How COVID-19 has Impacted K-12 Education
The COVID-19 pandemic has closed schools for the remainder of the year, requiring educators and students to adjust the ways they are teaching, learning, and engaging—but public schools are generally not prepared for fully online classrooms, and many students could be left behind because of the digital divide.
In this episode of Michigan Minds, Liz Kolb, clinical associate professor of education technologies and teacher education at the School of Education, explains how schools are scrambling to train teachers and make remote learning an equitable approach for all students.
“Public schools were not well prepared because who could predict we were going to have a pandemic? But it is an opportunity to be better prepared in the future,” Kolb says.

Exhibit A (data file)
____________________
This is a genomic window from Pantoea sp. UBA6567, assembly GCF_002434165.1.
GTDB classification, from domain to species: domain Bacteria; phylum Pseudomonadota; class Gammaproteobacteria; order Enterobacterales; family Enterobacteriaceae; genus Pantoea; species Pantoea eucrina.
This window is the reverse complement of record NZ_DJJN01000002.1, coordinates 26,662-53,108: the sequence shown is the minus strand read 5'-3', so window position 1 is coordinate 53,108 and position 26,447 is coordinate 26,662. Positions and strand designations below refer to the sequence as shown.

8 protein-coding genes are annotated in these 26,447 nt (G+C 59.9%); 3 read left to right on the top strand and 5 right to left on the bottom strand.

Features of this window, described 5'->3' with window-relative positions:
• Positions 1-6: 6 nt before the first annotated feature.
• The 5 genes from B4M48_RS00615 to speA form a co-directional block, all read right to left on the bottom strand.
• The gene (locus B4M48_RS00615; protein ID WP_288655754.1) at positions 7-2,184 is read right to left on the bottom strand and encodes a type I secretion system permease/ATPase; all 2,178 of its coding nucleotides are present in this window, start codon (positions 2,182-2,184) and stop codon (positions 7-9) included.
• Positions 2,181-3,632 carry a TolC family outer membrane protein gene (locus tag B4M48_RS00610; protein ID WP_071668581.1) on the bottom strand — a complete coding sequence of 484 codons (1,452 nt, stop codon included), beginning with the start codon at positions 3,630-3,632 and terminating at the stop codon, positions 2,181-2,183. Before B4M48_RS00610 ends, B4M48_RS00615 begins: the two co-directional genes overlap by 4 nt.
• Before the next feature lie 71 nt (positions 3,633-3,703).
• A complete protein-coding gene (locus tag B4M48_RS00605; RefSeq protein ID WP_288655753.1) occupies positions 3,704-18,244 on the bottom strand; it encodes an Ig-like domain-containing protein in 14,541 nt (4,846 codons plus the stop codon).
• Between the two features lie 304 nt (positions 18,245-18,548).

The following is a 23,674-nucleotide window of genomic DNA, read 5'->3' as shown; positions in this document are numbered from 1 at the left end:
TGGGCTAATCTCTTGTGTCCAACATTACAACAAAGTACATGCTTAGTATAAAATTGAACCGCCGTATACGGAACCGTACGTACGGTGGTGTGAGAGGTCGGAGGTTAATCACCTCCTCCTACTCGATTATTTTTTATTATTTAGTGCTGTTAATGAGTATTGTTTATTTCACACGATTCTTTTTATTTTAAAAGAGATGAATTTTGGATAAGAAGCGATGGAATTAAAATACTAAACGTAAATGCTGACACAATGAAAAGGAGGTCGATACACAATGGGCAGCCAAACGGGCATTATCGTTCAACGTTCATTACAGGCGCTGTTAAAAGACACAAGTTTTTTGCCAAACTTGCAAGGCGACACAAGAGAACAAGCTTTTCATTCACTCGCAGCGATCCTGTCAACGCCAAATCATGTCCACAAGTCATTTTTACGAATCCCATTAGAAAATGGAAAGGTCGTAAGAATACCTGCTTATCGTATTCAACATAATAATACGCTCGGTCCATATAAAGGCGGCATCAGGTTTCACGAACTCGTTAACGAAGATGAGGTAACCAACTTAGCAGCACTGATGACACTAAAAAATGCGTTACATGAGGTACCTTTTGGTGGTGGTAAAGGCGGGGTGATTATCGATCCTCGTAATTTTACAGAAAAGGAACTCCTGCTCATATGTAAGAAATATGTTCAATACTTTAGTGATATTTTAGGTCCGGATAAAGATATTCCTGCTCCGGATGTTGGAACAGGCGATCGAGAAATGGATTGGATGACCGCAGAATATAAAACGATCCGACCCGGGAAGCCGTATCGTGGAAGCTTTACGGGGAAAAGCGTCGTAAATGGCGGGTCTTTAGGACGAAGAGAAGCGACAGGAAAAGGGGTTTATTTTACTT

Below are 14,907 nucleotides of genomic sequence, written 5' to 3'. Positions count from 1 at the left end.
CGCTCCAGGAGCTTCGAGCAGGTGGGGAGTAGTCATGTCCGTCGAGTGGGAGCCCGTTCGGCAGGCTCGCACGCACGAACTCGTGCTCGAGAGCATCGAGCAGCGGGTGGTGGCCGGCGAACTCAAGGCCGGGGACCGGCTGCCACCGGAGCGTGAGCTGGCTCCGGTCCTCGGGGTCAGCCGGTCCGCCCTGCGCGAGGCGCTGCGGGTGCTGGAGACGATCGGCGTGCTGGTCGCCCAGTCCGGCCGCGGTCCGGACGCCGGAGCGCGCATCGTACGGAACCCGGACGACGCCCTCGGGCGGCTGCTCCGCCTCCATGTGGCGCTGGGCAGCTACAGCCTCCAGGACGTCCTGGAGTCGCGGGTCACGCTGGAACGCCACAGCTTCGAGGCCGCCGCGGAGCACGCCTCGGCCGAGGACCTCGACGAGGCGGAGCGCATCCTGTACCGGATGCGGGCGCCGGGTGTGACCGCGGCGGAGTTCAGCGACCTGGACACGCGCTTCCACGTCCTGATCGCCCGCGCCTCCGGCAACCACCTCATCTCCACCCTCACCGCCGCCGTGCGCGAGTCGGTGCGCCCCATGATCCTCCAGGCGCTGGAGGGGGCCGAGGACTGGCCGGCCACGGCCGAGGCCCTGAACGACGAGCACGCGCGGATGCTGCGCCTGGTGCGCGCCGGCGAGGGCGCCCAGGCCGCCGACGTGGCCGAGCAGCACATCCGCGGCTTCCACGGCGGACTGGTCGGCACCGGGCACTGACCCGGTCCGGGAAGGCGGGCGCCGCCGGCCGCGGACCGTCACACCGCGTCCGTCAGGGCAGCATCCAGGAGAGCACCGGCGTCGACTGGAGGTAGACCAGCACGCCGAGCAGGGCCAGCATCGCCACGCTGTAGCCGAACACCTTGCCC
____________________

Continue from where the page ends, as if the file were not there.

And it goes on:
She explains that the pandemic has brought the issue of a digital divide to the forefront of the education conversation, and that many school districts have traditionally discouraged virtual learning because not all students have access.
“One of the things we know about virtual learning is that it can exacerbate some of the gaps that we have in education,” says Kolb.
The move to online education requires teachers to significantly change their normal routines, Kolb says, because although the way students learn doesn’t change the way the teachers deliver does.
“Teachers have to learn how to provide their information in small increments and not see their students all week,” she says, adding that teacher-training institutes typically focus on content knowledge and technologies for in-class instruction rather than remote-learning tools.
Learn more in this episode of the Michigan Minds podcast.